As we're currently in the throngs of awards season, studios are combing through movie reviews to find the most beaming critiques to place in new "critics" TV spots to promote their films' Oscar clout -- look at ones for 'Gravity,' 'Dallas Buyers Club' and the like. Well, leave it to 'The Muppets Most Wanted' to come up with one that puts all the rest to shame.
'Star Wars Rebels' gave us our first look at its new big bad "The Inquisitor" during New York Comic-Con, but as with all great 'Star Wars' villains, it takes a great deal of work to design a truly memorable threat. Watch executive producer and writer Simon Kinberg ('X-Men: Days of Future Past') take you through design of the newest 'Star Wars Rebels' character with a new behind the-scenes video!
'Frozen,' the most recent animated release from Disney and the latest addition to their princess franchise, is a landmark film for the studio. It takes the princess stereotypes, which have been nurtured and perpetuated by Disney for decades, and completely subverts them, breathing new life into the idea of what it means to be a Disney Princess -- and giving little girls everywhere princesses who are inspirational and relatable, with stories that hit close to home and reflect real social and gender issues.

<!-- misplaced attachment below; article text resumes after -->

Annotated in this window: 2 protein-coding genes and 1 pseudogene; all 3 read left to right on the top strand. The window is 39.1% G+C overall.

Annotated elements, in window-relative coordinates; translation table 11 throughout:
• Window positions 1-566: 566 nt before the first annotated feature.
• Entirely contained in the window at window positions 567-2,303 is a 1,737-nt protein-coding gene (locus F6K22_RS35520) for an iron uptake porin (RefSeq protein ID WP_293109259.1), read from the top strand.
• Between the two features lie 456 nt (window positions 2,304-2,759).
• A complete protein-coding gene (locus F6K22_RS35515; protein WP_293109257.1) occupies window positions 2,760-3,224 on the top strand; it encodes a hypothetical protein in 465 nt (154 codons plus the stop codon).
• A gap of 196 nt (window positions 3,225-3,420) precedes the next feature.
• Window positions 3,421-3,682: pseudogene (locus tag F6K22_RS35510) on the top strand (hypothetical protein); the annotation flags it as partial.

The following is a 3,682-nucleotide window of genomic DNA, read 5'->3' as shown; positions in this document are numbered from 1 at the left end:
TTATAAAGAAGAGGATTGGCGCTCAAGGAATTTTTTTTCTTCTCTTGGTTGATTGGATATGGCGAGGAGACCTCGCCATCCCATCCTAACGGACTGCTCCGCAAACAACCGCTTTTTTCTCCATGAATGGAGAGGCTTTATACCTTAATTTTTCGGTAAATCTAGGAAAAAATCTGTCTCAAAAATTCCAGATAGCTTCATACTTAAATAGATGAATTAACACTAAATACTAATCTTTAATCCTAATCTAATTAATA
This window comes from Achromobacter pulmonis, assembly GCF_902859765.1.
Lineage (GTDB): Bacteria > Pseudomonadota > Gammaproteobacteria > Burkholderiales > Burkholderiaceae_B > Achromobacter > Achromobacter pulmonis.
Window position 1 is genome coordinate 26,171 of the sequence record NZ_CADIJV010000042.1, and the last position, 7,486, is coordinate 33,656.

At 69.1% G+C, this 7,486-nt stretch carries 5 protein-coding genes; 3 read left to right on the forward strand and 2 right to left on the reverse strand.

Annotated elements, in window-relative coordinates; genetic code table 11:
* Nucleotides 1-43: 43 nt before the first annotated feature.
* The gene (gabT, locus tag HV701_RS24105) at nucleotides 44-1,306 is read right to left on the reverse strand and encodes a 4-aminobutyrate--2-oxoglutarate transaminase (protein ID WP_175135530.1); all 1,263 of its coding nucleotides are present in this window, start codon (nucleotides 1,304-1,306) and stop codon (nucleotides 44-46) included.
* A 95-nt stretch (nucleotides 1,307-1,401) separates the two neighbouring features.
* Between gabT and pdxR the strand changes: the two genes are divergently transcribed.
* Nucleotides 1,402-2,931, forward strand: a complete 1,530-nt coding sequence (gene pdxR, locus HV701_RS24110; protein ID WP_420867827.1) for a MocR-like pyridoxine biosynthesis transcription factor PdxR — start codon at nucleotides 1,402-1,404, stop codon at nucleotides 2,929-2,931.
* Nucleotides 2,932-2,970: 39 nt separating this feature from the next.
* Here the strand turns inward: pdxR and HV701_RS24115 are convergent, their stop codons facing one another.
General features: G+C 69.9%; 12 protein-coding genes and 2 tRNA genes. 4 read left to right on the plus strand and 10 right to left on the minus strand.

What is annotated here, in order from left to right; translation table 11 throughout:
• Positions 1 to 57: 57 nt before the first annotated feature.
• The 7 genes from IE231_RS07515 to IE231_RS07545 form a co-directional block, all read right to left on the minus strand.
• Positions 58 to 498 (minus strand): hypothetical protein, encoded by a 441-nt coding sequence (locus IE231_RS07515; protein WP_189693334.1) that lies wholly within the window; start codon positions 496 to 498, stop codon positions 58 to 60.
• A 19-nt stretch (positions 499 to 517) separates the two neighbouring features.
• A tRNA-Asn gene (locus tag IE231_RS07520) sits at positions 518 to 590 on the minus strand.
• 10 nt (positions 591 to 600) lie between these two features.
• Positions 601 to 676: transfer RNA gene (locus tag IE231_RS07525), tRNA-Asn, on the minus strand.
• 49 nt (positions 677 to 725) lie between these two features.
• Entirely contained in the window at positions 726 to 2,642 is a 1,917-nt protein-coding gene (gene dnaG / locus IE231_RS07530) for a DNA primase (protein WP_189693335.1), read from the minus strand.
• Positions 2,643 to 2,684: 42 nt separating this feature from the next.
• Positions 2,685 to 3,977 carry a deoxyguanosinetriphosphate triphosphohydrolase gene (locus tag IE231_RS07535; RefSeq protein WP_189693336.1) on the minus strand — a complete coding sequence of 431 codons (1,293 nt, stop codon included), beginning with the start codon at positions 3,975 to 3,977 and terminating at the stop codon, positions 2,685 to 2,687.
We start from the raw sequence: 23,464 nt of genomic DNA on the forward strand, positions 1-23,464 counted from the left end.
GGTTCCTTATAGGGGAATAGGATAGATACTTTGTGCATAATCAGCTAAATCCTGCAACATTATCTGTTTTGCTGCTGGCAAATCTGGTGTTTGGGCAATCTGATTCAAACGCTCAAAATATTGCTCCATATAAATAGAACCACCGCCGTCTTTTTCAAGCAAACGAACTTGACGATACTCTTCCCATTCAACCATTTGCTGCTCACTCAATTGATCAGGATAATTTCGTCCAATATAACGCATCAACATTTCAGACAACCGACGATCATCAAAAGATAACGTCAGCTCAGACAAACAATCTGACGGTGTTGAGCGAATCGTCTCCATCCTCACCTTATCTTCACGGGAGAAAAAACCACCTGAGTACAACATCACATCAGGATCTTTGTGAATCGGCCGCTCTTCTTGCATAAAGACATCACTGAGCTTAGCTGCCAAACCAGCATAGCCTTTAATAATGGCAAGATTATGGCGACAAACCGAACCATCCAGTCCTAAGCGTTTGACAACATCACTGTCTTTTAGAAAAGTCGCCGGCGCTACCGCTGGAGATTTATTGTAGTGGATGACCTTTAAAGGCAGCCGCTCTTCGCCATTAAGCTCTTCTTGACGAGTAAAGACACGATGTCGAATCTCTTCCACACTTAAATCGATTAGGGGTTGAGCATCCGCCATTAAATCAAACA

Few movie studios command as much respect and enthusiasm as Disney, who built their name and legacy on some of the best animated movies ever made. With dozens of features since 1937, the company's library of animated films is unmatched by anyone not named Hayao Miyazaki and many of their movies have forever shaped the way we watch films and absorb popular culture
Sometimes great artistry comes from coloring inside the lines.
Walt Disney Animation's newest film, 'Frozen,' does precious little to push the boundaries of narrative storytelling. Indeed, it is a quite predictable – might I even suggest formulaic - culmination of elements. While picking over the bones of a half-remembered Hans Christian Andersen story, 'The Snow Queen,' Jennifer Lee and Chris Buck's film expands certain themes, disposes of some characters and, of course, modernizes a bit for contemporary audiences. However, miraculously, this doesn't feel like a Xerox of a Xerox impersonating a classic Disney film. There's precious little winking; hardly any of the 'Shrek'-effect. 'Frozen' has enough of the goods to play it straight and succeed on its own terms. It is a major entry in family-friendly entertainment, one that ought to reverberate for years with tie-in toys and stage productions.